The European crisis illustrates, evinces and shows conclusively - it demonstrates! - that a capitalist society run under the sign of "greed is good" will function only as long as "the greedy" are tightening their power over the less greedy (living labour). But once it is shown that their "greed" is not having any real effect over the rest of society, then the political control over living labour by capital mediated by the "legal claim" (the monetary medium) over existing social resources - this "control" can only be maintained by the "greedy" private capital at the cost of severely undermining the legitimacy of the Crisis-State that is supposed to protect and enforce those "legal claims" the "greedy" have over what become increasingly evident "social" (!) resources!!

In other words, what we are witnessing is the gradual COLLAPSE of the distinction between "public" and "private". Indeed, because the collapse of this distinction involves and invests also the collective capitalists themselves, what we see increasingly is that "inter-capitalist rivalries" become increasingly and dangerously "international conflicts" that are less and less capable of mediation!

For those of you who are small investors - and I have neglected to comment on these matters for a while because I am tired of advising ignoramus buffoons such as Bill Gross - you should steer well clea of equity markets no matter how high these robber imbeciles may drive them in coming days, depending on the next "deal" sealed over a cocktail by "Merkozy" at the Frankfurt Opera House! The fact of the matter is that "all the king's horses and all the king's men cannot put European capital together again!" This crisis has a long way to go. Its political repercussions have longer still to run!

Nor is there any relief in sight for Western capital from the Chinese dictatorship who long delayed the final showdown by enslaving its hundreds of millions of workers for the exploitation of Western capital - this, together with the horrors of nineteenth century England, is a crime of such abysmal brutality and biblical bestiality that each member of the bourgeoisie together with generations of their progeny ought to be quartered for it....but let us leave anger to one side and resume our analysis coolly on second thoughts, although the Western bourgeoisie is celebrating the demise of Gaddafi, they are probably nervously fingering the round of their necks in apprehension at what may happen once this crisis unfolds further. Of course, the Chinese dictatorship are the people who are trembling most at the moment...For them, the devil himself could not devise punishment that befits the horror of their crimes!!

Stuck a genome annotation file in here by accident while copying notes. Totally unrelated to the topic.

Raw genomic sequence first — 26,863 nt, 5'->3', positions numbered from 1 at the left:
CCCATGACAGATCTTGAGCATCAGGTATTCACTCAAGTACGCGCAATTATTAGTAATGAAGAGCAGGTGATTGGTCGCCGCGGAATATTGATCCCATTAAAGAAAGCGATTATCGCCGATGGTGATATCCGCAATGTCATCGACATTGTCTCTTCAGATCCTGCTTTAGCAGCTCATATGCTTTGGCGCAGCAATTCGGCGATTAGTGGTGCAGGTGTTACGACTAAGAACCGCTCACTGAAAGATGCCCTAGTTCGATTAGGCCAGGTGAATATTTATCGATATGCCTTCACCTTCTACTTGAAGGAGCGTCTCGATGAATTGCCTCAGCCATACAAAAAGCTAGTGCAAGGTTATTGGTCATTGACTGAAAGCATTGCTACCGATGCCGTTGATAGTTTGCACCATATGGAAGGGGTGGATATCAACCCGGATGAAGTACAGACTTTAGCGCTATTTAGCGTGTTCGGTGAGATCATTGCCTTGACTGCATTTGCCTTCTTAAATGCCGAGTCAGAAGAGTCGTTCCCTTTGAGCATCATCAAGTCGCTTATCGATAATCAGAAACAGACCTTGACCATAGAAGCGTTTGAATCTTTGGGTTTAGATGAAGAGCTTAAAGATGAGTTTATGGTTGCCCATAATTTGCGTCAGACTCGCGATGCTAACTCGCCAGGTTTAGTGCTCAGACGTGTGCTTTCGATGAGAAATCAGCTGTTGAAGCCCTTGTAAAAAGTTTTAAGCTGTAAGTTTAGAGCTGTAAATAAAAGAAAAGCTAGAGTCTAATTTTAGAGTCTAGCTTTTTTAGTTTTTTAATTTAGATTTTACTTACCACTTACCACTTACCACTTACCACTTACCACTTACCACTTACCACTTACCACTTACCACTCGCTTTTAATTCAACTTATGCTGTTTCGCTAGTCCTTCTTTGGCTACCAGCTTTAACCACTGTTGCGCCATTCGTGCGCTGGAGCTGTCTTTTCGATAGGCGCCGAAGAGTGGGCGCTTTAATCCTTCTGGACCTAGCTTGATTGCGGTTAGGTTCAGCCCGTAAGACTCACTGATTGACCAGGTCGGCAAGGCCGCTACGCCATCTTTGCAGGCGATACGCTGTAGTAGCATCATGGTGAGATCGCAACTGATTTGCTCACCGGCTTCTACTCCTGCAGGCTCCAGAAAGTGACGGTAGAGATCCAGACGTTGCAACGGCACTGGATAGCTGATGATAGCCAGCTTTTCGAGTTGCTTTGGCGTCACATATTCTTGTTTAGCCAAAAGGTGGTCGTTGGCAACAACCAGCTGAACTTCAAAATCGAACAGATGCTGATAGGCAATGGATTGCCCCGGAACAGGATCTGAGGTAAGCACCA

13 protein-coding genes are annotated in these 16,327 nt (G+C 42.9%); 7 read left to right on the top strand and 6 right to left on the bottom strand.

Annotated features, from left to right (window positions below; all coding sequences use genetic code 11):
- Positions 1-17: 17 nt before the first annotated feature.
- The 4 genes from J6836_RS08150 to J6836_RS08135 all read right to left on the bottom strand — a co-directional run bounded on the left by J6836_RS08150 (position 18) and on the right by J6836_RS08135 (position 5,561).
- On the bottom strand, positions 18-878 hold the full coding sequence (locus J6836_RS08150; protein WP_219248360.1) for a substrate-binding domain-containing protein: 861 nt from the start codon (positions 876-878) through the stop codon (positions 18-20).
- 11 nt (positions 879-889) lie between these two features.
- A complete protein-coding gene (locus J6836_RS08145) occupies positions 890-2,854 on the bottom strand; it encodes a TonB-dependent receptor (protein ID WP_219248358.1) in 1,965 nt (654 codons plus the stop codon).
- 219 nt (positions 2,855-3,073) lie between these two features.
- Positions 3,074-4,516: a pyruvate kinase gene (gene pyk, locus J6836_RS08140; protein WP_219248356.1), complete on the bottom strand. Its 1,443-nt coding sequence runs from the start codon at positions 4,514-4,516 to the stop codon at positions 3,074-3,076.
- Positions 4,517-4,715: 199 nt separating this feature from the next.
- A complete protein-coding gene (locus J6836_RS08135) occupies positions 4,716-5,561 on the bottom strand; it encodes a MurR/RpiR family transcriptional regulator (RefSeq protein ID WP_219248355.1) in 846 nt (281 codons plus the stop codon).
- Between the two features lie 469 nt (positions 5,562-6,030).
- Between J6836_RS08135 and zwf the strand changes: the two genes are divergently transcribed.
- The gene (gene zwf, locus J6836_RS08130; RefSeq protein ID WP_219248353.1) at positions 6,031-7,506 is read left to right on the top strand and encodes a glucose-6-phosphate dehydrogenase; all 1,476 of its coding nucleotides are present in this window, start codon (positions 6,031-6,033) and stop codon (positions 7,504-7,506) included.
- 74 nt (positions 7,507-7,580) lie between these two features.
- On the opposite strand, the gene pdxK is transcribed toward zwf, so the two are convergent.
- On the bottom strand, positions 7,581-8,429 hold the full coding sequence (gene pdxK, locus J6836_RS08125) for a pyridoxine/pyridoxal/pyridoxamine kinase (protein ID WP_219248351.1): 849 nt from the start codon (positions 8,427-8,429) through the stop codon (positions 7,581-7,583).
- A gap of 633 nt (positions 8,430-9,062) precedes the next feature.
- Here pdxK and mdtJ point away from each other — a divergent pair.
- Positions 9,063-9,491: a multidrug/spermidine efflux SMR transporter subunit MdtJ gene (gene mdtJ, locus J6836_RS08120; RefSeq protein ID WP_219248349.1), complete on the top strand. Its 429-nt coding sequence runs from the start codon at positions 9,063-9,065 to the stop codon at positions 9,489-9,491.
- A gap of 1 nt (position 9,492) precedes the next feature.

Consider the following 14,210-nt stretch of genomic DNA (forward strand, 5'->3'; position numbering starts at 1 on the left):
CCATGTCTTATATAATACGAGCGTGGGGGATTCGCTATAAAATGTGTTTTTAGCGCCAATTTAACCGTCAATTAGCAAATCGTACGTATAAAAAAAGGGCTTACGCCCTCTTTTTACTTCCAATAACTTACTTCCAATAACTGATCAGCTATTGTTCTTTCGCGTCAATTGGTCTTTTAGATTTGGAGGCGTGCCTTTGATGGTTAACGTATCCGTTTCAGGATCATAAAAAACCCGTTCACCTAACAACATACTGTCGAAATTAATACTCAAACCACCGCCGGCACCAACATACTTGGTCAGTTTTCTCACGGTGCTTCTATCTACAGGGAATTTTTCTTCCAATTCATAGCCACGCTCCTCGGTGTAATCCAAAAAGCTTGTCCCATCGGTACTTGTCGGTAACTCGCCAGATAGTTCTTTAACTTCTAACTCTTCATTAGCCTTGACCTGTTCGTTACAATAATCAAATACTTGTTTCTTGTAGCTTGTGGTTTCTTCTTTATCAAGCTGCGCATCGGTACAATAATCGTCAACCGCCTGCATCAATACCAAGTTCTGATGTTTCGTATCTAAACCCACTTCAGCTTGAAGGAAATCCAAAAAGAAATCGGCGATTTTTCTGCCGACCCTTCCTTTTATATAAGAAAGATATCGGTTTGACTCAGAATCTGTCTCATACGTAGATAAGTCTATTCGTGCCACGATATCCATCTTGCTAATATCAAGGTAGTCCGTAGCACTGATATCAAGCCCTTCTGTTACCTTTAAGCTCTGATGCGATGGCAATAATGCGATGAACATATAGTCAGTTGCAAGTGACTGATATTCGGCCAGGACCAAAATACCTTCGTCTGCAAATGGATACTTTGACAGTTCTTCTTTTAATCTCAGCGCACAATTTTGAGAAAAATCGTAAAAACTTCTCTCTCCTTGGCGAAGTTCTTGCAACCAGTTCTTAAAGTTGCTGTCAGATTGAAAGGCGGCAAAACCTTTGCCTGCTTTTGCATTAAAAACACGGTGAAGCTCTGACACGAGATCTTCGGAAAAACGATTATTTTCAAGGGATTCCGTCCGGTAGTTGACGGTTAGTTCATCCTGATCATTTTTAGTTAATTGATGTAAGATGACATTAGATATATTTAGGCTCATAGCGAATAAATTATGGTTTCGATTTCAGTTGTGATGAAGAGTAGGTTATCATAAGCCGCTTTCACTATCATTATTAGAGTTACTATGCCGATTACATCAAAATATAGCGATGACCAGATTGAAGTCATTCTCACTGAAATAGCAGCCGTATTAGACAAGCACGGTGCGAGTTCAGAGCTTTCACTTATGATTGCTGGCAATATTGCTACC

The inability of the European bourgeoisie to agree on a plan of action on the "crisis" that threatens to destroy European capitalism is, as we have tried to show on this site, symptomatic of the very essence of capitalism. The need of capital to reduce living labour to complete destitution so it can "sell" itself in "exchange" for a money wage that represents a legal claim to the dead product of living labour - this need means that at any one time in capitalist society every capitalist is trying to make a "profit" and every worker is trying to free himself from the need to alienate his living labour. The social antagonism that is derived from this fundamental reality is blunt and brutal and spreads to every aspect of social life - variously known as "greed", individualism, speculation - until, especially in times of "crisis" when "social solidarity" is required, it endangers not just the profitability of capital, but - much more important and deleterious - the very survival of society itself.

In the latest editorial from "Il Sole 24 Ore" that I have linked below, the writer invokes Karl Popper (a close friend of both Robbins and Hayek) to auspicate that society should be "entrepreneurial at the bottom and collectivist at the vertices". In other words, the bulk of the population should be very active and creative (that is what they mean by "entrepreneurial") and the leaders should be unanimous in enforcing the laws that facilitate enterprise!